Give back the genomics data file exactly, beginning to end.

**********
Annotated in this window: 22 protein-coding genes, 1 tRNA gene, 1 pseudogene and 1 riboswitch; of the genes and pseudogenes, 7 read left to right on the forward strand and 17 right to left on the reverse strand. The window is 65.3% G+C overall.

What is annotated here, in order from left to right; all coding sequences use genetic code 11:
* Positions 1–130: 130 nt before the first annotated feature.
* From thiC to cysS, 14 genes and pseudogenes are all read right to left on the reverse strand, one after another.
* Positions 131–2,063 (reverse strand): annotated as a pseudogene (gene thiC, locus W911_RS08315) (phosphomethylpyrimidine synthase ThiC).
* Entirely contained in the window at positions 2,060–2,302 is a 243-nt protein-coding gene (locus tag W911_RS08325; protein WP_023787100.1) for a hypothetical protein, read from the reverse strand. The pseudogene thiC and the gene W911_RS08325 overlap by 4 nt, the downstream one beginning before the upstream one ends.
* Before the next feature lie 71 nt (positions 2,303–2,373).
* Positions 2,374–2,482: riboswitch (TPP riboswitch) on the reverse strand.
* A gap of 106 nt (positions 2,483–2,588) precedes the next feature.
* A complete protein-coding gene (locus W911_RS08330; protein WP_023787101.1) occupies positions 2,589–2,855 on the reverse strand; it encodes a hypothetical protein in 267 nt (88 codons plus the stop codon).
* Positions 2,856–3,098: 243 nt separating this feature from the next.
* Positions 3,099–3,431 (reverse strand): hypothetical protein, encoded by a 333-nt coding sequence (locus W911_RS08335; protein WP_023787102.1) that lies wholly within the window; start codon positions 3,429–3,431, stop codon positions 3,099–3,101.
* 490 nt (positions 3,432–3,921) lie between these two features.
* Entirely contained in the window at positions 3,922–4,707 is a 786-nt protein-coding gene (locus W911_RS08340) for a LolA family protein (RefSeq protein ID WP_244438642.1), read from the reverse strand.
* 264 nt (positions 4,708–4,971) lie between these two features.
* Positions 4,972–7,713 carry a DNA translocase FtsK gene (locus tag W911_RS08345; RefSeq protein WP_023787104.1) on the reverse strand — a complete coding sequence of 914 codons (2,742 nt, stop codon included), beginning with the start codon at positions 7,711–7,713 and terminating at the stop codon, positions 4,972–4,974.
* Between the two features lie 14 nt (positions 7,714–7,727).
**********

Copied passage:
Annotated in this window: 22 protein-coding genes, 1 tRNA gene, 1 pseudogene and 1 riboswitch; of the genes and pseudogenes, 7 read left to right on the forward strand and 17 right to left on the reverse strand. The window is 65.3% G+C overall.

What is annotated here, in order from left to right; all coding sequences use genetic code 11:
* Positions 1–130: 130 nt before the first annotated feature.
* From thiC to cysS, 14 genes and pseudogenes are all read right to left on the reverse strand, one after another.
* Positions 131–2,063 (reverse strand): annotated as a pseudogene (gene thiC, locus W911_RS08315) (phosphomethylpyrimidine synthase ThiC).
* Entirely contained in the window at positions 2,060–2,302 is a 243-nt protein-coding gene (locus tag W911_RS08325; protein WP_023787100.1) for a hypothetical protein, read from the reverse strand. The pseudogene thiC and the gene W911_RS08325 overlap by 4 nt, the downstream one beginning before the upstream one ends.
* Before the next feature lie 71 nt (positions 2,303–2,373).
* Positions 2,374–2,482: riboswitch (TPP riboswitch) on the reverse strand.
* A gap of 106 nt (positions 2,483–2,588) precedes the next feature.
* A complete protein-coding gene (locus W911_RS08330; protein WP_023787101.1) occupies positions 2,589–2,855 on the reverse strand; it encodes a hypothetical protein in 267 nt (88 codons plus the stop codon).
* Positions 2,856–3,098: 243 nt separating this feature from the next.
* Positions 3,099–3,431 (reverse strand): hypothetical protein, encoded by a 333-nt coding sequence (locus W911_RS08335; protein WP_023787102.1) that lies wholly within the window; start codon positions 3,429–3,431, stop codon positions 3,099–3,101.
* 490 nt (positions 3,432–3,921) lie between these two features.
* Entirely contained in the window at positions 3,922–4,707 is a 786-nt protein-coding gene (locus W911_RS08340) for a LolA family protein (RefSeq protein ID WP_244438642.1), read from the reverse strand.
* 264 nt (positions 4,708–4,971) lie between these two features.
* Positions 4,972–7,713 carry a DNA translocase FtsK gene (locus tag W911_RS08345; RefSeq protein WP_023787104.1) on the reverse strand — a complete coding sequence of 914 codons (2,742 nt, stop codon included), beginning with the start codon at positions 7,711–7,713 and terminating at the stop codon, positions 4,972–4,974.
* Between the two features lie 14 nt (positions 7,714–7,727).